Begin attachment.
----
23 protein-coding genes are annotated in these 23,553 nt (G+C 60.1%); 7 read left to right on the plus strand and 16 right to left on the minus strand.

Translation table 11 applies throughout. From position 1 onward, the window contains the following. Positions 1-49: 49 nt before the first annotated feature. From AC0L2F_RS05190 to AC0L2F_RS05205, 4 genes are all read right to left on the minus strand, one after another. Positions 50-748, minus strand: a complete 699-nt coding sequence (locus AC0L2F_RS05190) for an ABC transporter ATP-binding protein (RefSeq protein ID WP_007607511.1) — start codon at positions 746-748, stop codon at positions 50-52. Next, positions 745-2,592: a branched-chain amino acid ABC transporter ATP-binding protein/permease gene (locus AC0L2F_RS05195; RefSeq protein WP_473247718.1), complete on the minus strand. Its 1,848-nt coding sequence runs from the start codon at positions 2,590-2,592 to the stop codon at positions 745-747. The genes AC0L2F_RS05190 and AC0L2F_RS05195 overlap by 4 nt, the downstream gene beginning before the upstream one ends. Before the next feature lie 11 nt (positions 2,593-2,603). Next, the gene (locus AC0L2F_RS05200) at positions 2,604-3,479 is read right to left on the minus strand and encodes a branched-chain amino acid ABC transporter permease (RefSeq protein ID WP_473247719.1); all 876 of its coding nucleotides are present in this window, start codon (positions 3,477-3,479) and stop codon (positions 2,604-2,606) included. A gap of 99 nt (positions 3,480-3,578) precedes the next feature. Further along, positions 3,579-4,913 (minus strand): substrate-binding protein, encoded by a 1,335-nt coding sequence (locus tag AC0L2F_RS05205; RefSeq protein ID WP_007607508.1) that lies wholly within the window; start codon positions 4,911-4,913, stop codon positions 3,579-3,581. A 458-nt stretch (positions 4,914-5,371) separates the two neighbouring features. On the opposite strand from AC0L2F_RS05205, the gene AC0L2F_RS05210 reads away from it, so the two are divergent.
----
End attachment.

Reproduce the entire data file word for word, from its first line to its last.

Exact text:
23 protein-coding genes are annotated in these 23,553 nt (G+C 60.1%); 7 read left to right on the plus strand and 16 right to left on the minus strand.

Translation table 11 applies throughout. From position 1 onward, the window contains the following. Positions 1-49: 49 nt before the first annotated feature. From AC0L2F_RS05190 to AC0L2F_RS05205, 4 genes are all read right to left on the minus strand, one after another. Positions 50-748, minus strand: a complete 699-nt coding sequence (locus AC0L2F_RS05190) for an ABC transporter ATP-binding protein (RefSeq protein ID WP_007607511.1) — start codon at positions 746-748, stop codon at positions 50-52. Next, positions 745-2,592: a branched-chain amino acid ABC transporter ATP-binding protein/permease gene (locus AC0L2F_RS05195; RefSeq protein WP_473247718.1), complete on the minus strand. Its 1,848-nt coding sequence runs from the start codon at positions 2,590-2,592 to the stop codon at positions 745-747. The genes AC0L2F_RS05190 and AC0L2F_RS05195 overlap by 4 nt, the downstream gene beginning before the upstream one ends. Before the next feature lie 11 nt (positions 2,593-2,603). Next, the gene (locus AC0L2F_RS05200) at positions 2,604-3,479 is read right to left on the minus strand and encodes a branched-chain amino acid ABC transporter permease (RefSeq protein ID WP_473247719.1); all 876 of its coding nucleotides are present in this window, start codon (positions 3,477-3,479) and stop codon (positions 2,604-2,606) included. A gap of 99 nt (positions 3,480-3,578) precedes the next feature. Further along, positions 3,579-4,913 (minus strand): substrate-binding protein, encoded by a 1,335-nt coding sequence (locus tag AC0L2F_RS05205; RefSeq protein ID WP_007607508.1) that lies wholly within the window; start codon positions 4,911-4,913, stop codon positions 3,579-3,581. A 458-nt stretch (positions 4,914-5,371) separates the two neighbouring features. On the opposite strand from AC0L2F_RS05205, the gene AC0L2F_RS05210 reads away from it, so the two are divergent.